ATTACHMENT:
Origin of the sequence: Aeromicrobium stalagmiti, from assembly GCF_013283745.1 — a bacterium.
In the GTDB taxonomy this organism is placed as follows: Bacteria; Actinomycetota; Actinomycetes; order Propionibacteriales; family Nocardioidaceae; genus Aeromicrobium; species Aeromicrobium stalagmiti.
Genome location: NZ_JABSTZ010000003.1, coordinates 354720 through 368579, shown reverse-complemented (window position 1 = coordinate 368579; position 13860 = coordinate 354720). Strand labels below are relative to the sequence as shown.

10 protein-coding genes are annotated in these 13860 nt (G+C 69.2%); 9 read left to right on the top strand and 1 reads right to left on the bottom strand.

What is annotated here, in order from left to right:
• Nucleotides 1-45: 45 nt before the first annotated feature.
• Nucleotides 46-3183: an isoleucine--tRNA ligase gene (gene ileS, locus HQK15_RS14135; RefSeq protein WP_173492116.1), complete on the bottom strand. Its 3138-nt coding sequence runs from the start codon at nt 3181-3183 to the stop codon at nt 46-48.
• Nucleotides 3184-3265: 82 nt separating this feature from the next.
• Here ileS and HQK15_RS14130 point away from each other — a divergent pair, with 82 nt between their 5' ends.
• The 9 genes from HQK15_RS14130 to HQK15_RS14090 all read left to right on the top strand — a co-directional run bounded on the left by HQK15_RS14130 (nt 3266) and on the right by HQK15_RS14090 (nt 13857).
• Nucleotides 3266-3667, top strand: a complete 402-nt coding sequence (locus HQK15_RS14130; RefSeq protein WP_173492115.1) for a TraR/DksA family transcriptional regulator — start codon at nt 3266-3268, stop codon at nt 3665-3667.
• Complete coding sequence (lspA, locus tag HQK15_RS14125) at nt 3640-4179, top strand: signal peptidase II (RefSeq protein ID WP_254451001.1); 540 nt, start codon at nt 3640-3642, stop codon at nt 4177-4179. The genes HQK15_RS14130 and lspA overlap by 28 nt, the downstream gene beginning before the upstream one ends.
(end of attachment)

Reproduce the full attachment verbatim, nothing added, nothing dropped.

Origin of the sequence: Aeromicrobium stalagmiti, from assembly GCF_013283745.1 — a bacterium.
In the GTDB taxonomy this organism is placed as follows: Bacteria; Actinomycetota; Actinomycetes; order Propionibacteriales; family Nocardioidaceae; genus Aeromicrobium; species Aeromicrobium stalagmiti.
Genome location: NZ_JABSTZ010000003.1, coordinates 354720 through 368579, shown reverse-complemented (window position 1 = coordinate 368579; position 13860 = coordinate 354720). Strand labels below are relative to the sequence as shown.

10 protein-coding genes are annotated in these 13860 nt (G+C 69.2%); 9 read left to right on the top strand and 1 reads right to left on the bottom strand.

What is annotated here, in order from left to right:
• Nucleotides 1-45: 45 nt before the first annotated feature.
• Nucleotides 46-3183: an isoleucine--tRNA ligase gene (gene ileS, locus HQK15_RS14135; RefSeq protein WP_173492116.1), complete on the bottom strand. Its 3138-nt coding sequence runs from the start codon at nt 3181-3183 to the stop codon at nt 46-48.
• Nucleotides 3184-3265: 82 nt separating this feature from the next.
• Here ileS and HQK15_RS14130 point away from each other — a divergent pair, with 82 nt between their 5' ends.
• The 9 genes from HQK15_RS14130 to HQK15_RS14090 all read left to right on the top strand — a co-directional run bounded on the left by HQK15_RS14130 (nt 3266) and on the right by HQK15_RS14090 (nt 13857).
• Nucleotides 3266-3667, top strand: a complete 402-nt coding sequence (locus HQK15_RS14130; RefSeq protein WP_173492115.1) for a TraR/DksA family transcriptional regulator — start codon at nt 3266-3268, stop codon at nt 3665-3667.
• Complete coding sequence (lspA, locus tag HQK15_RS14125) at nt 3640-4179, top strand: signal peptidase II (RefSeq protein ID WP_254451001.1); 540 nt, start codon at nt 3640-3642, stop codon at nt 4177-4179. The genes HQK15_RS14130 and lspA overlap by 28 nt, the downstream gene beginning before the upstream one ends.